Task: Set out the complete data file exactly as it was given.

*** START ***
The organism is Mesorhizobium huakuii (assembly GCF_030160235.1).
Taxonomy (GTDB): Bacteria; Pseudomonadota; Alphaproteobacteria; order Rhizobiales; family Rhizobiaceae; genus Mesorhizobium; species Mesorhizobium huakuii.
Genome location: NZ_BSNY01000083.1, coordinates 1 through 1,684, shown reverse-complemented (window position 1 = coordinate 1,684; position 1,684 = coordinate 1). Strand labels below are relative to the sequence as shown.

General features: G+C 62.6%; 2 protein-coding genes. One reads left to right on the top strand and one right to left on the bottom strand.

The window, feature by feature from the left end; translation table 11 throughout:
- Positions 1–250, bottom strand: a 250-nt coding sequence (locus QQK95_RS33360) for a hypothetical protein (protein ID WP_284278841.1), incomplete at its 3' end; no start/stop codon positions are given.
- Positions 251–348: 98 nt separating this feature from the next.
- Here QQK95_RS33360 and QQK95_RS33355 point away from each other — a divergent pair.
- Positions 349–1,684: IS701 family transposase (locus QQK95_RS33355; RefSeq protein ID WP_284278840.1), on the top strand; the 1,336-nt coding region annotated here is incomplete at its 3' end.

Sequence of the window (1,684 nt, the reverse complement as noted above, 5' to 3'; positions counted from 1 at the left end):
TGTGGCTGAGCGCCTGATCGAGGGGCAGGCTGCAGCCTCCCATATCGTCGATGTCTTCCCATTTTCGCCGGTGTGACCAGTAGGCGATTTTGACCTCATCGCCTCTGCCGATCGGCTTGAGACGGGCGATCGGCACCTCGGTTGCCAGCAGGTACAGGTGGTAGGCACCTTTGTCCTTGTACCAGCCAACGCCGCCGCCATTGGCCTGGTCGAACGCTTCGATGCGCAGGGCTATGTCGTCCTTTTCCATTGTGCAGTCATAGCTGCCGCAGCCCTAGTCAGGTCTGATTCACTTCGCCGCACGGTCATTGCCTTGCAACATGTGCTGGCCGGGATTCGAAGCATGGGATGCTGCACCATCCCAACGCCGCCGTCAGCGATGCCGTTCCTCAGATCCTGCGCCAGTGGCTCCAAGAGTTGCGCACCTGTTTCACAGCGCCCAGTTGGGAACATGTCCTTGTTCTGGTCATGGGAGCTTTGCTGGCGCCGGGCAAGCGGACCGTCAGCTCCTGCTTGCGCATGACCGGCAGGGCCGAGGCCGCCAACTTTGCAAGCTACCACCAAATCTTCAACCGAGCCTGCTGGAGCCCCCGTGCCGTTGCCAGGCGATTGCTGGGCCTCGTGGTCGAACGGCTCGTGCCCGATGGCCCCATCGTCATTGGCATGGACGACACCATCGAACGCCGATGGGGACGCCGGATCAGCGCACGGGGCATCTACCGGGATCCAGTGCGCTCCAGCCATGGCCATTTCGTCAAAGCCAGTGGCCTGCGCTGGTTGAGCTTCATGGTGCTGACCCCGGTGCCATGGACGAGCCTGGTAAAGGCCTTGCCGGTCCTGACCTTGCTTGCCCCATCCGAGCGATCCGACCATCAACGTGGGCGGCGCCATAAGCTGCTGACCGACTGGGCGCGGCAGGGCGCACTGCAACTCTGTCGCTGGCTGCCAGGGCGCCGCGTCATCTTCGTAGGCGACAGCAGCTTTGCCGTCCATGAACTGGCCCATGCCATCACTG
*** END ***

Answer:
The organism is Mesorhizobium huakuii (assembly GCF_030160235.1).
Taxonomy (GTDB): Bacteria; Pseudomonadota; Alphaproteobacteria; order Rhizobiales; family Rhizobiaceae; genus Mesorhizobium; species Mesorhizobium huakuii.
Genome location: NZ_BSNY01000083.1, coordinates 1 through 1,684, shown reverse-complemented (window position 1 = coordinate 1,684; position 1,684 = coordinate 1). Strand labels below are relative to the sequence as shown.

General features: G+C 62.6%; 2 protein-coding genes. One reads left to right on the top strand and one right to left on the bottom strand.

The window, feature by feature from the left end; translation table 11 throughout:
- Positions 1–250, bottom strand: a 250-nt coding sequence (locus QQK95_RS33360) for a hypothetical protein (protein ID WP_284278841.1), incomplete at its 3' end; no start/stop codon positions are given.
- Positions 251–348: 98 nt separating this feature from the next.
- Here QQK95_RS33360 and QQK95_RS33355 point away from each other — a divergent pair.
- Positions 349–1,684: IS701 family transposase (locus QQK95_RS33355; RefSeq protein ID WP_284278840.1), on the top strand; the 1,336-nt coding region annotated here is incomplete at its 3' end.

Sequence of the window (1,684 nt, the reverse complement as noted above, 5' to 3'; positions counted from 1 at the left end):
TGTGGCTGAGCGCCTGATCGAGGGGCAGGCTGCAGCCTCCCATATCGTCGATGTCTTCCCATTTTCGCCGGTGTGACCAGTAGGCGATTTTGACCTCATCGCCTCTGCCGATCGGCTTGAGACGGGCGATCGGCACCTCGGTTGCCAGCAGGTACAGGTGGTAGGCACCTTTGTCCTTGTACCAGCCAACGCCGCCGCCATTGGCCTGGTCGAACGCTTCGATGCGCAGGGCTATGTCGTCCTTTTCCATTGTGCAGTCATAGCTGCCGCAGCCCTAGTCAGGTCTGATTCACTTCGCCGCACGGTCATTGCCTTGCAACATGTGCTGGCCGGGATTCGAAGCATGGGATGCTGCACCATCCCAACGCCGCCGTCAGCGATGCCGTTCCTCAGATCCTGCGCCAGTGGCTCCAAGAGTTGCGCACCTGTTTCACAGCGCCCAGTTGGGAACATGTCCTTGTTCTGGTCATGGGAGCTTTGCTGGCGCCGGGCAAGCGGACCGTCAGCTCCTGCTTGCGCATGACCGGCAGGGCCGAGGCCGCCAACTTTGCAAGCTACCACCAAATCTTCAACCGAGCCTGCTGGAGCCCCCGTGCCGTTGCCAGGCGATTGCTGGGCCTCGTGGTCGAACGGCTCGTGCCCGATGGCCCCATCGTCATTGGCATGGACGACACCATCGAACGCCGATGGGGACGCCGGATCAGCGCACGGGGCATCTACCGGGATCCAGTGCGCTCCAGCCATGGCCATTTCGTCAAAGCCAGTGGCCTGCGCTGGTTGAGCTTCATGGTGCTGACCCCGGTGCCATGGACGAGCCTGGTAAAGGCCTTGCCGGTCCTGACCTTGCTTGCCCCATCCGAGCGATCCGACCATCAACGTGGGCGGCGCCATAAGCTGCTGACCGACTGGGCGCGGCAGGGCGCACTGCAACTCTGTCGCTGGCTGCCAGGGCGCCGCGTCATCTTCGTAGGCGACAGCAGCTTTGCCGTCCATGAACTGGCCCATGCCATCACTG